They were replaced by coupes and sedans with upright “I” beams to support the roof – and comply with the regulations.

Convertibles eventually came back after manufacturers figured out how to integrate rollbars into their design. But pillarless sedans went the way of other beautiful things once common in what was once a free country (evidence that we all understand it no longer is comes in the form of no one ever saying that anymore).

The ’80s brought forth the mandatory idiocy of cars that burn their headlights in bright daylight – thereby creating glare and making it harder to see motorcycles, which isn’t very “safe” for them. And the third brake light, which came with its own idiotic name: Center High Mounted Stop Lamp. These also used to be available – for those who wanted them – in automobile parts catalogs. They became mandatory in 1986. Some of these used several LED lights that cost a small fortune to replace – but who would dare to put a price on “safety”?

Or a limit?

Having established multiple precedents, it was inevitable that people would be forced – by law – to wear the seatbelts they were forced to buy. After that, parents were forced to strap their kids into “safety” seats. They had previously been free to buy them. Can’t have that. Child safety seats have likely served as more effective form of birth control than anything else. And they have served brilliantly to make kids afraid of cars, thereby making them not like them. It is no coincidence that the people who were born after the child safety seat mandate are more likely to not even have a driver’s license than any prior generation.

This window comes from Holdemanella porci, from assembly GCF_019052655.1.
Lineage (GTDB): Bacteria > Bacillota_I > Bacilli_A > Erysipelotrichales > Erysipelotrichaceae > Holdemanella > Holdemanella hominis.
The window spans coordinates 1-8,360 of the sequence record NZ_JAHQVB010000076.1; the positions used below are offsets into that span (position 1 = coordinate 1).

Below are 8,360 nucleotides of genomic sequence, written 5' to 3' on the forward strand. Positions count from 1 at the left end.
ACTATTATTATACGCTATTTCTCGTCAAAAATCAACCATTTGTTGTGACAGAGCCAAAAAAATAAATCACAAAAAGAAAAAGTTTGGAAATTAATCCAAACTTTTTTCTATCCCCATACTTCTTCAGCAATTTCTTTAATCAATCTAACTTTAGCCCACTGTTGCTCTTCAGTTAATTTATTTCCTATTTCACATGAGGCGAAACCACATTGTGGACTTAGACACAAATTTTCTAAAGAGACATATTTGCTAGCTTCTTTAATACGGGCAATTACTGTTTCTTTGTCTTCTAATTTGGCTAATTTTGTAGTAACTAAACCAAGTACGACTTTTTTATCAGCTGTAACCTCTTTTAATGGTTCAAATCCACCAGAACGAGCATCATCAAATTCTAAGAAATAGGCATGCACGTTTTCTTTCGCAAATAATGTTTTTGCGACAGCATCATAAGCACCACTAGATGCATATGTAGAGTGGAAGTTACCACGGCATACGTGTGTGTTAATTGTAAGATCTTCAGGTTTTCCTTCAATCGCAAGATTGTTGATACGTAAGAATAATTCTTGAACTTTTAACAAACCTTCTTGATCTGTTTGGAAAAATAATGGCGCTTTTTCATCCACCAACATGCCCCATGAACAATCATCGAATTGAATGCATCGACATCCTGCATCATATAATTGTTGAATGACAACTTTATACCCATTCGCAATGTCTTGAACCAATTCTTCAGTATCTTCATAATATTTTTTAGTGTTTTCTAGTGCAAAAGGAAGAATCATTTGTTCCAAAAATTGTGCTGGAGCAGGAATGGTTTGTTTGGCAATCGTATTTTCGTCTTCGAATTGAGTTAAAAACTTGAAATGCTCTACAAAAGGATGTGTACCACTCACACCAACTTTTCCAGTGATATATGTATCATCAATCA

But even that was not enough.

It is never enough. Next came the Supplemental Restraint System (SRS) mandate. This is how mandatory seat belts morphed into mandatory air bags, which people were once free to buy – or not.

Can’t allow that.

And so it no longer is allowed.

These uglified – and homogenized – the interiors of new cars, which used to boast manufacturer-specific steering wheel designs. They a look the same now. Air bags have also added thousands of dollars to the price of new cars, made them more disposable (due to the high cost of replacing them when they deploy) and more expensive to insure, which we’re forced to do because . . .  “safety!”

The next step – and we’re almost there already – is to not allow you to drive, period. This is the true purpose of what is marketed as “advanced driver assistance technology.” It is not about “assisting” you. It is about controlling you. Ultimately, it is about “assisting” you into the passenger’s seat – even if you’re still sitting where the driver used to.

This will be done – again – in the name of “safety.”

And it is happening – right now – because we didn’t see the danger of allowing those people – as Robert E. Lee referred to them – to set the precedent, some 50 years ago, that it was acceptable for the government to force everyone to buy the seat belts anyone had been free to buy, if they wanted them.

Everything since has followed from that – with more to come – assuming we let them proceed.

. . .